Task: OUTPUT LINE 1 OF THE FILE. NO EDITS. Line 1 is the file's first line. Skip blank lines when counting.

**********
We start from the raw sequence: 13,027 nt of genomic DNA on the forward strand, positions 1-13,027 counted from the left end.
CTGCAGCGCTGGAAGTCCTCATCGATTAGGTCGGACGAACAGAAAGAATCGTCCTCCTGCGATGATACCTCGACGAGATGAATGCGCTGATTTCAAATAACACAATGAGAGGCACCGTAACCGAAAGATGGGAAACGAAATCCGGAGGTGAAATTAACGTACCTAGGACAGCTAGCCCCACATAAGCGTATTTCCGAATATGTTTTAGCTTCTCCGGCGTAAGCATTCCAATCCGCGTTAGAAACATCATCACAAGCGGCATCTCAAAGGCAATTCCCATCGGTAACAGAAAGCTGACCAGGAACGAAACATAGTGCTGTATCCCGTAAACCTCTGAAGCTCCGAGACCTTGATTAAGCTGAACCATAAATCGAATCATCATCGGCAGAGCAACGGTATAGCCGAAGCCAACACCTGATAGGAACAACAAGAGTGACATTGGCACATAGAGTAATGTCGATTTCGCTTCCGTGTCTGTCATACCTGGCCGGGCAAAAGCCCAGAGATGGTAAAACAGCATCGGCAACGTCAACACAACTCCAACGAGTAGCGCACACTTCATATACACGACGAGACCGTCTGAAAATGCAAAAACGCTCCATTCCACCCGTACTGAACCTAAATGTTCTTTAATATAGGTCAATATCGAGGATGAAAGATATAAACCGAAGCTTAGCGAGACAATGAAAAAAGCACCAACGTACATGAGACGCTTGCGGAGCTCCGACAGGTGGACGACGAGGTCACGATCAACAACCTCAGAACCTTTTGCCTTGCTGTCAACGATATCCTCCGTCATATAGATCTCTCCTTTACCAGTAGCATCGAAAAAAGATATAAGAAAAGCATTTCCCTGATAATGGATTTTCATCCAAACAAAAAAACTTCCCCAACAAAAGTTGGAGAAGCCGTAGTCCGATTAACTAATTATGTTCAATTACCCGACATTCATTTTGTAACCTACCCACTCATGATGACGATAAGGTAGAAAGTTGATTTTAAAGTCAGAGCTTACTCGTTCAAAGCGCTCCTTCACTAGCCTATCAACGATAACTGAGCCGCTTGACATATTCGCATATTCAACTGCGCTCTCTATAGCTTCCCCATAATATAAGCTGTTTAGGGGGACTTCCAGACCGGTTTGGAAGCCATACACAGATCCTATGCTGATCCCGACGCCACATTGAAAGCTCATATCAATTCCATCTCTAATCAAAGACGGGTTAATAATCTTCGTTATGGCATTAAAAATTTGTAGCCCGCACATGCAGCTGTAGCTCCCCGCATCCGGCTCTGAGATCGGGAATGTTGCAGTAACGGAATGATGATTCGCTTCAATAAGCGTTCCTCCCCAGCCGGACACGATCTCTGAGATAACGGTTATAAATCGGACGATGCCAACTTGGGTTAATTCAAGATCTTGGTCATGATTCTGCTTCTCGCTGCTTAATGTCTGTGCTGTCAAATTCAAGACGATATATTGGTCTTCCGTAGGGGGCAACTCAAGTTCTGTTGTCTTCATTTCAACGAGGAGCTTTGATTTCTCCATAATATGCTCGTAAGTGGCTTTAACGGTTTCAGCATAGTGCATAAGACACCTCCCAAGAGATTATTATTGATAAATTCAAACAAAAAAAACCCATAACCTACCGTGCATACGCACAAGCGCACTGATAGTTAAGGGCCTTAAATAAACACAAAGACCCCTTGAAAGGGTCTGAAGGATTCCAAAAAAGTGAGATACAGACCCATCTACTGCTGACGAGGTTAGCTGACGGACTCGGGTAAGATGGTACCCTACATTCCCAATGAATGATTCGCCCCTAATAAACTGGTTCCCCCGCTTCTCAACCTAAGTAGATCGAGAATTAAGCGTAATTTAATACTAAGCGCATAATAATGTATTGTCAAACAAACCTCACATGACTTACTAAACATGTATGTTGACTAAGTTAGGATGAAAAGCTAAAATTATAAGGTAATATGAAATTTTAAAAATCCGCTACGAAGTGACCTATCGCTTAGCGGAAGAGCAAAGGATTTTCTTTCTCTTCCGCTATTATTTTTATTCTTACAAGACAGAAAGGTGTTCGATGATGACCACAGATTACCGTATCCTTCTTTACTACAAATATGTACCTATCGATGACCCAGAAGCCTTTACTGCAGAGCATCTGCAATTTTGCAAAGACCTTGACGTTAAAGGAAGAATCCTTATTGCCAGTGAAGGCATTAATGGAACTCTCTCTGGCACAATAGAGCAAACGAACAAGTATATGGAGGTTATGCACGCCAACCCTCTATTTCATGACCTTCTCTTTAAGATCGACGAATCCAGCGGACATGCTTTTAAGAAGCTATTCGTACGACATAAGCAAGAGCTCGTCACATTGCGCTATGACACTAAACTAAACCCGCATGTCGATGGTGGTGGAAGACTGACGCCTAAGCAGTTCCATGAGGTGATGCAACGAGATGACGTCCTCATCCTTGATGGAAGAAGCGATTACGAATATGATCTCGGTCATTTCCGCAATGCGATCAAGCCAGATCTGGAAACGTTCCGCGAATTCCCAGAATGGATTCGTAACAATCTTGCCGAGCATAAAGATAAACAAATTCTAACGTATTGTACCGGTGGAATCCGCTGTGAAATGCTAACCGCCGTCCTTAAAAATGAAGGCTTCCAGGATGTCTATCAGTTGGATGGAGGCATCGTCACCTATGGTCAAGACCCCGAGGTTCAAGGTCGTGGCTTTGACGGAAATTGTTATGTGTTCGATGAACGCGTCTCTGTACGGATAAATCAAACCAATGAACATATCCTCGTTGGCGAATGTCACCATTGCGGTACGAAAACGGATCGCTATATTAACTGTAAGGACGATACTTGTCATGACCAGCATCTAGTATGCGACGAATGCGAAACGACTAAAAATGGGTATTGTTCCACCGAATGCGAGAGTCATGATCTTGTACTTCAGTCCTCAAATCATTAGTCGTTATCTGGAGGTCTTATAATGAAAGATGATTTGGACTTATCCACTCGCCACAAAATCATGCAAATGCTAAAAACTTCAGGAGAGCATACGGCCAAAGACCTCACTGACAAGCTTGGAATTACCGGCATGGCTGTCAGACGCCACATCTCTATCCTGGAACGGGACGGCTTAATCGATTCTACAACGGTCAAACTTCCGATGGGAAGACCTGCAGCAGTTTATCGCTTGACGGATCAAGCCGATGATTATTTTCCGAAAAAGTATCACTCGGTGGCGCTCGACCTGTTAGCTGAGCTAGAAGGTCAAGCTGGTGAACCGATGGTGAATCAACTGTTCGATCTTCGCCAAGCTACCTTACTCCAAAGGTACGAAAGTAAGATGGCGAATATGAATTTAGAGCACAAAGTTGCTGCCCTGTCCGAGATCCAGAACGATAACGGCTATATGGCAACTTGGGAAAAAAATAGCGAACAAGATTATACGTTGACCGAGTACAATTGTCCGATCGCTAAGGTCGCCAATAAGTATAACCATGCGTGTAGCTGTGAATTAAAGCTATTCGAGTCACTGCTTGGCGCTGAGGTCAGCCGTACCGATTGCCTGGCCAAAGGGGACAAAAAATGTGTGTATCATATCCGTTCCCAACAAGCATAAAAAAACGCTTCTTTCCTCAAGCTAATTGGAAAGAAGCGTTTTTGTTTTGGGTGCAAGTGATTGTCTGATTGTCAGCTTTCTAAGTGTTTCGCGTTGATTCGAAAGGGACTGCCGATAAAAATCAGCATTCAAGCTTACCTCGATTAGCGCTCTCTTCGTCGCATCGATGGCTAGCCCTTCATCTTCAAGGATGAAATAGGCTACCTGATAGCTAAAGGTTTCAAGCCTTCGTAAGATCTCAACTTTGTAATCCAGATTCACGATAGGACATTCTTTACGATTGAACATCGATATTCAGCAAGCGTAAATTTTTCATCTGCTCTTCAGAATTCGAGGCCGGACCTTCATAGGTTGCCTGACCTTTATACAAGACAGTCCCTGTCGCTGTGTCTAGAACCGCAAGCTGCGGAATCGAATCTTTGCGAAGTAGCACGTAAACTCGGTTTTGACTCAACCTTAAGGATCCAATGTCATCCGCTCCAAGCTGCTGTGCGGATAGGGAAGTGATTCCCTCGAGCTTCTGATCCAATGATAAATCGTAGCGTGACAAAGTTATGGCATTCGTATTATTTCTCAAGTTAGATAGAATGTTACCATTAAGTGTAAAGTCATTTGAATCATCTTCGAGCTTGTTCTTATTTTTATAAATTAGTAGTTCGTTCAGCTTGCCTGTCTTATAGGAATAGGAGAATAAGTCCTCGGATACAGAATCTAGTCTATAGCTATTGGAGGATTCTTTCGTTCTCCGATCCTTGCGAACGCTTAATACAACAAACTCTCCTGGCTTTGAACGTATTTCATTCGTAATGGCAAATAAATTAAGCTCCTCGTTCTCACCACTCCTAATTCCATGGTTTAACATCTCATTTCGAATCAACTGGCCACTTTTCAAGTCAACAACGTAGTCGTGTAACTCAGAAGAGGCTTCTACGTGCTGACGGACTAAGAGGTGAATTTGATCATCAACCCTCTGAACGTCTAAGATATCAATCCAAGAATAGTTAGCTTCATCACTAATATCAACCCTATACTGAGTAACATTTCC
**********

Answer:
We start from the raw sequence: 13,027 nt of genomic DNA on the forward strand, positions 1-13,027 counted from the left end.